When one of my best friends was hospitalized, her two girls came to stay with our growing family. When it turned out that she'd be hospitalized for a very long time, I became her girls' guardian. One girl, like her dad, was very tall. My friend called her younger girl ''The Hummingbird Child,'' so our growing family continued to celebrate our tiny new child. Both girls grew up smart, honorable, hard working, and pretty. Now, both these delightful women have completed college, had significant careers, married wonderful men (6'2'' daughter married 6'7'', 5'2'' daughter married 6'0''), and given birth to really great children. Our ''hummingbird child'' has a really short daughter, another ''hummingbird child,'' who, like her mom, is 100% comfortable with being short, smart, and a really great person. We hope you CELEBRATE the JOY of having a WONDERFUL CHILD and don't worry about how ''big'' he/she is ! GrannyAnne
Please don't worry too much about your toddler being small. My husband was on the smaller side until 10th grade then he shot up a whole foot in one year from 5'2'' to 6'2''. I'm serious! Then he had to deal with being SUPER skinny and gangly. He had chunked up a little before the growth spurt too, and remembers feeling self conscious about that due to comments in the family. Please don't fuel any self consciousness in your child. I know people of all shapes and sizes that are happy and productive people as adults. And people of all shapes and sizes who aren't. Most of this has to do with how their parents raised them to be in the world and how they were supported as emerging human beings. *Husband was once a shorty
If your child is in the 20-30 percentile, he is really NOT tiny! It seems you happen to know mostly larger children, but by definition, at least 1/5 of boys his age are even smaller. Think of it this way - in a kindergarten class of 20, he'll be bigger (on average)than at least five other kids. If he's growing ''on/near his curve'', he's just fine. And as others have said, there's really no way to predict adult size at this stage. Lastly - even if he does end up to be a shorter-than-average man, I'd hope you'd love him all the same. R.K.
My one year old son has never been bigger than the 25th% for height, but has gradually dropped to the 5th. This is quite alarming since his dad and I are both 6 feet tall and his 3 year old brother has always been at the 90th. Also, he's always been a lackluster eater so his wt. stays around the 25th and he has a number of food allergies. His pediatrician isn't worried as he's still in a ''normal'' window/pattern. One friend who's a nurse recommended we see a pediatric endocrinologist. I'm hoping someone out there can share their similar experience (w/their now 6'5'' son!?) so I can worry a little less. cv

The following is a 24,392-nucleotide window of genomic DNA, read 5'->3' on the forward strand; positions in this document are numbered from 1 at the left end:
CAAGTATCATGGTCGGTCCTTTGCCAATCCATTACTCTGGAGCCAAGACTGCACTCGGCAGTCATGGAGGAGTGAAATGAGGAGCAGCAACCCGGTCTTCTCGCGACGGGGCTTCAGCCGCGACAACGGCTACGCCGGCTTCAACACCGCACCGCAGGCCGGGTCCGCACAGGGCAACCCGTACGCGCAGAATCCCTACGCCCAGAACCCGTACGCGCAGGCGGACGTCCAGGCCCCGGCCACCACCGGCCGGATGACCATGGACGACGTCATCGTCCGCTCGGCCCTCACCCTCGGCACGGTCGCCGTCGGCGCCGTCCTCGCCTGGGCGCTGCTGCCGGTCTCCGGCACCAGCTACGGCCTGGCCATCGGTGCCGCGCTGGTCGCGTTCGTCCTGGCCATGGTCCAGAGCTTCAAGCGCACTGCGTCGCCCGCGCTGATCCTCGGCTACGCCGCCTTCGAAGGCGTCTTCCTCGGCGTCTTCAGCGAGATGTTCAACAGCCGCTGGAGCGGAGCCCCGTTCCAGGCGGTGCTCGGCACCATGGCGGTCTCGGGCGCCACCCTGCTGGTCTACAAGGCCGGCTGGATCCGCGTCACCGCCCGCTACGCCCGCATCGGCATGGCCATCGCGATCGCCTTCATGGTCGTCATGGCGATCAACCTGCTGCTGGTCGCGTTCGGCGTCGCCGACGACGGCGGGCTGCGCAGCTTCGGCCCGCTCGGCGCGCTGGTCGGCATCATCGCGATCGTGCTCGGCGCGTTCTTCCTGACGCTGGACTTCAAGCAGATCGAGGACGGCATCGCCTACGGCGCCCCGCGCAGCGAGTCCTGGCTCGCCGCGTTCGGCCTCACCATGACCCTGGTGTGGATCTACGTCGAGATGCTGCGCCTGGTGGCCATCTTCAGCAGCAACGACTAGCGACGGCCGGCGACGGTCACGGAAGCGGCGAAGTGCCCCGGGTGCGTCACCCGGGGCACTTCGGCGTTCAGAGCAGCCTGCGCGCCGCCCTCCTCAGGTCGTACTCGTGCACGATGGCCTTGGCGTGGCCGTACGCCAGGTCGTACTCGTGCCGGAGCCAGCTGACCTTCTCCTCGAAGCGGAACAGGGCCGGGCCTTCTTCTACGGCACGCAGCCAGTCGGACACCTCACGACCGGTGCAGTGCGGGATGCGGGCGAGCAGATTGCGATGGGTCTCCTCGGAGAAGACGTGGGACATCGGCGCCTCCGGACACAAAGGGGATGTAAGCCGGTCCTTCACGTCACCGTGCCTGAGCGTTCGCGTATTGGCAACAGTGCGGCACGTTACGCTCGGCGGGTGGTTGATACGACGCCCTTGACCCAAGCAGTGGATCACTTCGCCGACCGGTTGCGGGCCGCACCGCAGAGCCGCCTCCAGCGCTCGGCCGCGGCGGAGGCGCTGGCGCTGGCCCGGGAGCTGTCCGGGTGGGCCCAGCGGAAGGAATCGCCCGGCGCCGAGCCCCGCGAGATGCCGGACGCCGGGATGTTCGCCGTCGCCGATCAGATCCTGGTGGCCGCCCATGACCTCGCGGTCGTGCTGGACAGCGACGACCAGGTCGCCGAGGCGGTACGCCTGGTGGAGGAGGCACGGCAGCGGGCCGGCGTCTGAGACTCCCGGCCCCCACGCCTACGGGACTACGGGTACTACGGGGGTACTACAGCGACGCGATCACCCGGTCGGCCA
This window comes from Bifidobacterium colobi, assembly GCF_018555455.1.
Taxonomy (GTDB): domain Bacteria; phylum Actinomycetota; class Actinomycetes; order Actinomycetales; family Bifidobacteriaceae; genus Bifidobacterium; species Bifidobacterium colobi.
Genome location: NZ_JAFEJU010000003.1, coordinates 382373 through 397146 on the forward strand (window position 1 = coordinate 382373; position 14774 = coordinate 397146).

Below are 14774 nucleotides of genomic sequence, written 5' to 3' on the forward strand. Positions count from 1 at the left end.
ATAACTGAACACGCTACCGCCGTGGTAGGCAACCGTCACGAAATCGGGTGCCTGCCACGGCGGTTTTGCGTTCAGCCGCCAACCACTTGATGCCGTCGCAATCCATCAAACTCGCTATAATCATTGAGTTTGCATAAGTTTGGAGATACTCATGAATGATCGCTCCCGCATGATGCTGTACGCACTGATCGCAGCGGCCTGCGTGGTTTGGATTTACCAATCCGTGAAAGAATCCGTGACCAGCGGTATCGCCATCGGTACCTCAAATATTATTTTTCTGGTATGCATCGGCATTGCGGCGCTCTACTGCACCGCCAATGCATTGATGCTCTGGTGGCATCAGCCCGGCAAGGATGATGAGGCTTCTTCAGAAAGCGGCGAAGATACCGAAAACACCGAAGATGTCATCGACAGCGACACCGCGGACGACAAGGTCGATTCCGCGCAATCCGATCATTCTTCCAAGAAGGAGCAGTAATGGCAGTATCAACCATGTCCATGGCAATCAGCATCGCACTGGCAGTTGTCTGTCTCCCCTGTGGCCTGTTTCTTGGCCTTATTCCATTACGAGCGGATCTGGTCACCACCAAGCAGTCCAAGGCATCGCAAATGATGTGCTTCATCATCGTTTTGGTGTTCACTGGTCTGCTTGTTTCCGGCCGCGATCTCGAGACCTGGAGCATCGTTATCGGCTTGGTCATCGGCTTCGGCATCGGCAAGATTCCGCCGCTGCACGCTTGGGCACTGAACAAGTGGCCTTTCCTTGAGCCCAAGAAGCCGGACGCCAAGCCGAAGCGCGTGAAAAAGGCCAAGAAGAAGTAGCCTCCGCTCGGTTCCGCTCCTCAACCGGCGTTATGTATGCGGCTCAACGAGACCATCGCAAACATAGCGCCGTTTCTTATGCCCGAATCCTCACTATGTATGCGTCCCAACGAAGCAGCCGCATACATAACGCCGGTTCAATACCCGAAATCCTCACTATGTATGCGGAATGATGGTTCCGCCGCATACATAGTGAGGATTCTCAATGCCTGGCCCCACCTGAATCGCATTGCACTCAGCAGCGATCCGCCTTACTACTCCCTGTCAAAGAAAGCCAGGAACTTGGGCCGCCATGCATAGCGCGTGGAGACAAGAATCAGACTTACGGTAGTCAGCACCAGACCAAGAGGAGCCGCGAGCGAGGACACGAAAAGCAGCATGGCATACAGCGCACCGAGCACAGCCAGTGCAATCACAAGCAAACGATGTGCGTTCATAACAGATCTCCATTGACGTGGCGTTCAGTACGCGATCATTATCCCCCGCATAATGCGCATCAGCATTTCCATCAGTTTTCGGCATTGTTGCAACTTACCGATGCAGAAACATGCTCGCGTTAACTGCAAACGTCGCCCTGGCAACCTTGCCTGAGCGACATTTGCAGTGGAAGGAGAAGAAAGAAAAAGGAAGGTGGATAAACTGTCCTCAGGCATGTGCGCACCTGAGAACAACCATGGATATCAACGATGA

Our first child who is now 2 1/2 years old was always (and probably still is) in the 5th and 25th percentile for height and weight. Our second baby, who is just a few months old, has always been in the 75th - 90th percentile. Go figure! If your pediatrician is not worried and if your child has continuously been around the same percentile, he/she should be OK. It's when your child either goes up or down drasticallly in the percentile range that you should be concerned anon
I don't have a 6'2'' son (yet) but I wanted to tell you that my son sounds a lot like yours when he was 18 months old. He started at the 25th % for weight at birth and just kept dropping until he was literally at the 0th % at about 18 months. His height did the same, though not as dramatically. I was a little worried but the dr. said not to be worried that as long as he was following the same general arc on the growth chart, all was well. His development was on track, so I let it go.
Well now he is 3 and is 50% for weight and 70% for height. Somewhere in there, he caught up.
So my advice is that if your baby is on track developmentally and the growth is following some general arc on the chart, let it go for a bit, especially if you're not worried. If you do start to worry at any point, you can always go see a specialist but it doesn't sound like you're at that point right now.
Good luck! Been there
my son recently had his 9 month checkup. he weighed in at 18.5 and 28.5 inches. it put him at 15% for his weight and 50% for his height. no one is concerned but me. our ped said not to worry...PLEASE CAN ANYONE HELP. he is our second, and i am totally lost as to what to feed him. we are super healthy, organic eating, but my lil guy will have his good days and bad days. for a day or two he'll eat really well, and then he'll fall off for a few days. he'll only have a couple of bites and than he gets frustrated. and then i give him something else, and again a couple of bites and he's frustrated. any advice would be gladly accepted....PLEASE. i am running out of ideas for food and snacks! he is teething, doing well w/ it. he is learning how to walk and he is super active. he is a very happy baby, except when he wants to eat and when he's tired.... go figure. thanks and i can't wait for the responses!
Your child is not underweight. Those growth charts are an average of children's growth patterns. Some kids are at the high percentiles, some kids are at the low percentiles. My first child has always been 50th percentile for both height and weight, but my second was in the lower percentiles for both. She weighed 17 lbs at one year. She was just a small kid. Now she is 5 years old, happy, healthy and 50th percentile for both height and weight. As long as your child is thriving, and not going down to 10th, 5th, 1st percentile in successive months, he's probably fine. Besides, count your blessings -- bigger babies are harder to lug around! Been There, Done That